Jazz song originally written in 1941 by Billy Strayhorn for Duke Ellington; in time it became the theme song for his orchestra and remains a popular big band standard even today. In an interview with writer Stanley Dance, published in 1970, Strayhorn explained what the terse lyrics were actually talking about:

"The reason we gave it that title was because they were building the Sixth Avenue subway at that time, and they then tuned off and went to the Bronx, but the "A" train kept straight on up to 200 and Something Street. People got confused. They'd take the "D" train and it would go the Harlem and 145th Street, but the next stop would be on Eighth Avenue under the Polo Grounds and the one after that would be in the Bronx. So I said I was writing directions--take the "A" train to Sugar Hill. The "D" Train was really messing up everybody."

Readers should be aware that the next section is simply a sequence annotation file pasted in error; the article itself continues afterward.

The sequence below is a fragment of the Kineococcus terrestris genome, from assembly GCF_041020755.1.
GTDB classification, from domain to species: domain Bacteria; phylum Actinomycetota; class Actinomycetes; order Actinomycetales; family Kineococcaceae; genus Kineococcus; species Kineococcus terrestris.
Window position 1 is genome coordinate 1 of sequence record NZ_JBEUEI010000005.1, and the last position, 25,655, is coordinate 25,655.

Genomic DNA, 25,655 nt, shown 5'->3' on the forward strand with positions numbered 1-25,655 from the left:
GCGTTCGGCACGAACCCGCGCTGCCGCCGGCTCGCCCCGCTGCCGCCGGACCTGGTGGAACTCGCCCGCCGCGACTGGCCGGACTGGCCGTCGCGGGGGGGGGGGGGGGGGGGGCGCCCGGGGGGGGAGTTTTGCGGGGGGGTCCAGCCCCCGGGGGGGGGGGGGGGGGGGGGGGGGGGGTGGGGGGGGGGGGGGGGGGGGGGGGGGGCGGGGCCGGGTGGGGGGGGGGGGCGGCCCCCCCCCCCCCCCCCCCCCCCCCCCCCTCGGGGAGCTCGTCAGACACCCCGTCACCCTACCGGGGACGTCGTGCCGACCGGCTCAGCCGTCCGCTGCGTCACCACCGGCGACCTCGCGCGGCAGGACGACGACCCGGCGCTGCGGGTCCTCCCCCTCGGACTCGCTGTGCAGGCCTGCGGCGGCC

Sugar Hill was the nickname for the (at the time) wealthy area of Harlem. It was "sweet and expensive," the peak of African-American culture at the time. The Savoy Ballroom, the Cotton Club, all the best places to go and experience Harlem were there. All you had to do was take the right train.

You must take the "A" train
To go to Sugar Hill way up in Harlem

If you miss the "A" train
You'll find you missed the quickest way to Harlem

Hurry, get on, now it's coming
Listen to those rails a-humming

All aboard, get on the "A" train
Soon you will be on Sugar Hill in Harlem

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